Three-Day Cooke City and Gardiner Winter Itinerary

Dog sledding in Paradise Valley, Montana

By Melynda Harrison / TravelingMel

It’s easy to hole up in winter, but it can be one of the best times to get out and explore Montana’s Yellowstone Country.

With fewer people, a lovely blanket of snow, and wildlife in the valleys, you can have a dream vacation.

Starting in Gardiner, Montana and traveling through Yellowstone National Park to Cooke City and back, you can recreate in the snow, eat scrumptious meals, and cozy up in local hotels.

Here’s your itinerary:

Wildlife in the Lamar Valley, Yellowstone National Park

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Drive through Yellowstone National Park’s famed Lamar Valley, looking for wildlife. Better yet, take a guided tour at dawn for the best chance at spotting critters and learning all about the park from the experts.

Stop for lunch at Cooke City Coffee and peruse their local authors' book selections. Whether you crave sweet or savory, they serve up filling meals in a friendly atmosphere.

Full of lunch, don snowshoes (rent them at Park’s Fly Shop in Gardiner on your way out) and snowshoe up the Woody Creek Falls Trail. It’s three miles round trip to the waterfall and a bit steep, but well worth the effort to see this 150-foot, three-tiered waterfall..

To get there from downtown Cooke City, turn south onto Republic Road. There is a parking area on both sides of the road before the fenced park (don’t cross the bridge).

Snowshoeing in Cooke City, Montana

Snowshoe east past the transfer station and the Avalanche Park and then south to the trailhead (about five minutes or less). Snowshoe up the jeep road for five or so minutes to a trail on the left. If you continue on the jeep road you’ll wind through a bunch of old mining equipment, which is kind of cool. But, take the trail on the left and climb for about 1.25 miles to the waterfall.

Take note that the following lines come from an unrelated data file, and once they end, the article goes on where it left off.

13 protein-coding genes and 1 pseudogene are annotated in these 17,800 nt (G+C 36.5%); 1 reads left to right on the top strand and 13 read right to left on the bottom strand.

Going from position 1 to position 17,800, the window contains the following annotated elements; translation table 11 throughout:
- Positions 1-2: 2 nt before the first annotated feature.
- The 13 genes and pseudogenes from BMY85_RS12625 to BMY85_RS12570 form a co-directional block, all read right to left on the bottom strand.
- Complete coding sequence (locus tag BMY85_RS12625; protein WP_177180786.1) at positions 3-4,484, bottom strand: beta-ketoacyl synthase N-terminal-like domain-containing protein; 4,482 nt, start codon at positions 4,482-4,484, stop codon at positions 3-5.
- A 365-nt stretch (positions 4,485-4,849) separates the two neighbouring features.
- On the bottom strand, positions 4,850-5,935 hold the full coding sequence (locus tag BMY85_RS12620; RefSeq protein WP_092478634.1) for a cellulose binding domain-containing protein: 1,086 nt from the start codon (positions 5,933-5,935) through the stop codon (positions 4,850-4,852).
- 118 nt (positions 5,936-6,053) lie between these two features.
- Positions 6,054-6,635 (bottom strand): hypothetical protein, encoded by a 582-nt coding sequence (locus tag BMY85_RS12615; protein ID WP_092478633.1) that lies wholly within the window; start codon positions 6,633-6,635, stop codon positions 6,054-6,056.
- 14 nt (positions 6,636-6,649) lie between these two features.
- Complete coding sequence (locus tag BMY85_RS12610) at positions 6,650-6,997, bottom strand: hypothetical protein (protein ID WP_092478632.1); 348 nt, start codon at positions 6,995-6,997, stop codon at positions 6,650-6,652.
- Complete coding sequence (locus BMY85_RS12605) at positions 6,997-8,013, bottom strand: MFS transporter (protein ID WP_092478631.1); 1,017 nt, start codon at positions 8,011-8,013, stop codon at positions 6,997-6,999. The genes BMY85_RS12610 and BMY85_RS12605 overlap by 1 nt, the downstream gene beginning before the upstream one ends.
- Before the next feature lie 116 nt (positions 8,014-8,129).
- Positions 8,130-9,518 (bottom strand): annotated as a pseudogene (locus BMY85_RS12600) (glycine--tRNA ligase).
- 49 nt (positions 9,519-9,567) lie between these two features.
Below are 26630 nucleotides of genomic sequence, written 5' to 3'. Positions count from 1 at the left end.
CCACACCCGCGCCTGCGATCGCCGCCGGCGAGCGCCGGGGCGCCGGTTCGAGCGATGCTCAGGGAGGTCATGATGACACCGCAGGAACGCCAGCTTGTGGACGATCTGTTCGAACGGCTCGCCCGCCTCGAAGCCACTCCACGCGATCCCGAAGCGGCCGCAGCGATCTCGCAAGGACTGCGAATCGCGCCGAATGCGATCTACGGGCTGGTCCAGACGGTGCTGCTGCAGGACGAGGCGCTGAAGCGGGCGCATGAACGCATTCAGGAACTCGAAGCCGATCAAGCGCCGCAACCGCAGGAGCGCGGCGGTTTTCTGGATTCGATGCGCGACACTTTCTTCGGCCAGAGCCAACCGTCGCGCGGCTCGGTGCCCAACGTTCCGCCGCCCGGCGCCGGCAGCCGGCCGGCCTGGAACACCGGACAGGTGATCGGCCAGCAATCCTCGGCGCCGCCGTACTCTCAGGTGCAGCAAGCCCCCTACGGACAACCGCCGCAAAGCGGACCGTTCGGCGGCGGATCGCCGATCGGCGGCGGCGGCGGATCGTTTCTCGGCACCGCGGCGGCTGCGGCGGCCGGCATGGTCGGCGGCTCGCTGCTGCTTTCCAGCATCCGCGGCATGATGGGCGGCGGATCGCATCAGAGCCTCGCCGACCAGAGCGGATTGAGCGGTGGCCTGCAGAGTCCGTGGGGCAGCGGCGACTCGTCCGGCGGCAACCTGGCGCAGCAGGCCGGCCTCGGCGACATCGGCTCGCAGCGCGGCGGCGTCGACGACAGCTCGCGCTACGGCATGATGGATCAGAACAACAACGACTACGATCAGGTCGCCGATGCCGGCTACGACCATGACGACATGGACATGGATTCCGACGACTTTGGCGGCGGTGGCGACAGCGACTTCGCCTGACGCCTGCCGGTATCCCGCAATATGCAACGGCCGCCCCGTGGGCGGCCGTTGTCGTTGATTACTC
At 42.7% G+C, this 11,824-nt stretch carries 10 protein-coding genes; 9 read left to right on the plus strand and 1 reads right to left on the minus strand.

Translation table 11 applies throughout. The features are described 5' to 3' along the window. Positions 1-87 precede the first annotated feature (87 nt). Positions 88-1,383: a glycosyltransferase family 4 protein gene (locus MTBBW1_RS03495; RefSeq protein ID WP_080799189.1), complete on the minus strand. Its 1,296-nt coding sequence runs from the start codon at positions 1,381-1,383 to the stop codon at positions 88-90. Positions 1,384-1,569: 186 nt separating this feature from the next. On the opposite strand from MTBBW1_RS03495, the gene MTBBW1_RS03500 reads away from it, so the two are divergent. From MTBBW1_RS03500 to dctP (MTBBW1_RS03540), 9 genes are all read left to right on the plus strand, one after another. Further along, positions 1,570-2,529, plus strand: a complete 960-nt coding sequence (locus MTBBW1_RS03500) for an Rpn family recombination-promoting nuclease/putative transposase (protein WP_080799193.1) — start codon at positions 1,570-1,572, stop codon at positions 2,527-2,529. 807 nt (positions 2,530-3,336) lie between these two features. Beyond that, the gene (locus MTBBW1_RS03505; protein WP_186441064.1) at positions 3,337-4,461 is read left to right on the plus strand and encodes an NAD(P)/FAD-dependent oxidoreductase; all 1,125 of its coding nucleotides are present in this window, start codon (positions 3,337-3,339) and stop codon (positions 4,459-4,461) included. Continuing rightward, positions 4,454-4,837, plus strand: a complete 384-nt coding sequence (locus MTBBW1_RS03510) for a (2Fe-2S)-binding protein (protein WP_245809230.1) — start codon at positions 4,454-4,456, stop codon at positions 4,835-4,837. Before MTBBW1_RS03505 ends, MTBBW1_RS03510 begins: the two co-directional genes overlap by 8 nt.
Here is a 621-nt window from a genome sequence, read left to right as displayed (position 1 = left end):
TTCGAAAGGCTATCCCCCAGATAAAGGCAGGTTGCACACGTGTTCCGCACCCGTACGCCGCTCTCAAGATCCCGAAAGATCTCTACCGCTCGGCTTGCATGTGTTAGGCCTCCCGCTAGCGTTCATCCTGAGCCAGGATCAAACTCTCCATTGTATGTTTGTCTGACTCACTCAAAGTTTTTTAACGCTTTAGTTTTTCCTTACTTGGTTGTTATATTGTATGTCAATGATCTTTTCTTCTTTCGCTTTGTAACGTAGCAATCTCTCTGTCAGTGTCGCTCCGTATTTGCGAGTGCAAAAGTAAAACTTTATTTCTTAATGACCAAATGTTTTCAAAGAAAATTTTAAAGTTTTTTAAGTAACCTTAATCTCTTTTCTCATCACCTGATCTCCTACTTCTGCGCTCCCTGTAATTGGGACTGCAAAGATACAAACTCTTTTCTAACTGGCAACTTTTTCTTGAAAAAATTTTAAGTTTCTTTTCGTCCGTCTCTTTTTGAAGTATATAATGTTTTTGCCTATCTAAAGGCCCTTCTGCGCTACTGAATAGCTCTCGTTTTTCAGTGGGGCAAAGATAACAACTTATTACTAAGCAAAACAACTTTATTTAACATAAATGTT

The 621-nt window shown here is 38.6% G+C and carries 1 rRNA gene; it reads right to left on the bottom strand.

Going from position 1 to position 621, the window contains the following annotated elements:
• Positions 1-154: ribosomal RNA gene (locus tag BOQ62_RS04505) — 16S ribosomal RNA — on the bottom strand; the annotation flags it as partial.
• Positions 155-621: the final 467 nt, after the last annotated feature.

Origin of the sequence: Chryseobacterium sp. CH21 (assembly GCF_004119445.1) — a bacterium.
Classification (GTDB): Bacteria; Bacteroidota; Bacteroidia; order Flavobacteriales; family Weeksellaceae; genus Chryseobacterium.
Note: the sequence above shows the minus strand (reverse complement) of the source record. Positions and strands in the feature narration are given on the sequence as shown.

After snowshoeing check into a cabin at Antlers Lodge, snack on appetizers brought from Gardiner, shower, and get ready for dinner.

The Miners Saloon is a good mix of locals and tourists and serves up elevated bar food. It is family-friendly until 8 pm, then adults-only.

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Start the day with breakfast at Bearclaw Bakery. It’s a combination cafe and snowmobile service shop. It’s pretty casual, but you can’t beat the delicious breakfast and friendly service. Locals and visitors stop in for a home cooked meal. Get there early to make sure you get a table.

As you drive back through Yellowstone, keep an eye out for wildlife or groups of people standing around spotting scopes. Most people are pretty friendly and will let you look through their scopes if you ask. Bonus if you have a set of binoculars in the car for critter spotting.

Grab lunch at Tumbleweed Bookstore and Cafe in Gardiner. Bagel sandwiches, breakfast burritos, and other comfort food will hold you through the next activity.

After lunch, drive up the Paradise Valley (you are likely to see plenty of wildlife here, too, so drive carefully!) to Mill Creek. Meet the Morrison Racing Kennel mushers for a dog sledding adventure in the Absaroka Mountains.

One person gets to ride in the sled, another stands on the back, and a professional musher stands in the middle as the dogs silently pull you through the gorgeous Mill Creek valley. About five miles up, the rider and stander switch places for the return trip.

Yellowstone River from the Gardiner Bridge, Montana

Back in Gardiner, check into the Absaroka Lodge. Perched on a cliff above the Yellowstone River, every room has a view into Yellowstone National Park.

Stroll over to the Wonderland Cafe for dinner. The cozy atmosphere is both fun and inviting. The focus on local and farm to table food will make you feel good about eating there. They serve local beer and coffee.

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Grab breakfast and a picnic lunch the night before from the Gardiner Market.

Catch the early Indian Creek ski shuttle from the Mammoth Hotel in Yellowstone. You need to have a reservation as the bus fills up. The shuttle is equipped to travel over the snow into parts of Yellowstone not accessed by cars in winter.

Nordic skiing, Bighorn Trail, Yellowstone National Park

At the Indian Creek Campground dropoff, you can cross country ski along the backcountry Bighorn Trail and groomed Indian Creek Campground Loop. There is a warming hut with a wood stove as well as a vault toilet near the shuttle drop off. The shuttle returns a couple of times throughout the day to pick up skiers.

For new cross-country skiers, the Bear’s Den Ski Shop in the Mammoth Hotel offers lessons, as well as cross-country ski and snowshoe rentals. You can also rent cross-country skis and snowshoes at Park’s Fly Shop in Gardiner.

After skiing through Wonderland, wrap up your trip with a soak at Yellowstone Hot Springs, about 10 miles north of Gardiner. There, natural mineral waters will relax those ski-weary muscles and the view of the surrounding mountains livens the soul.

With so many activities in Cooke City and Gardiner you could spend a whole winter or a lifetime embracing this magical season.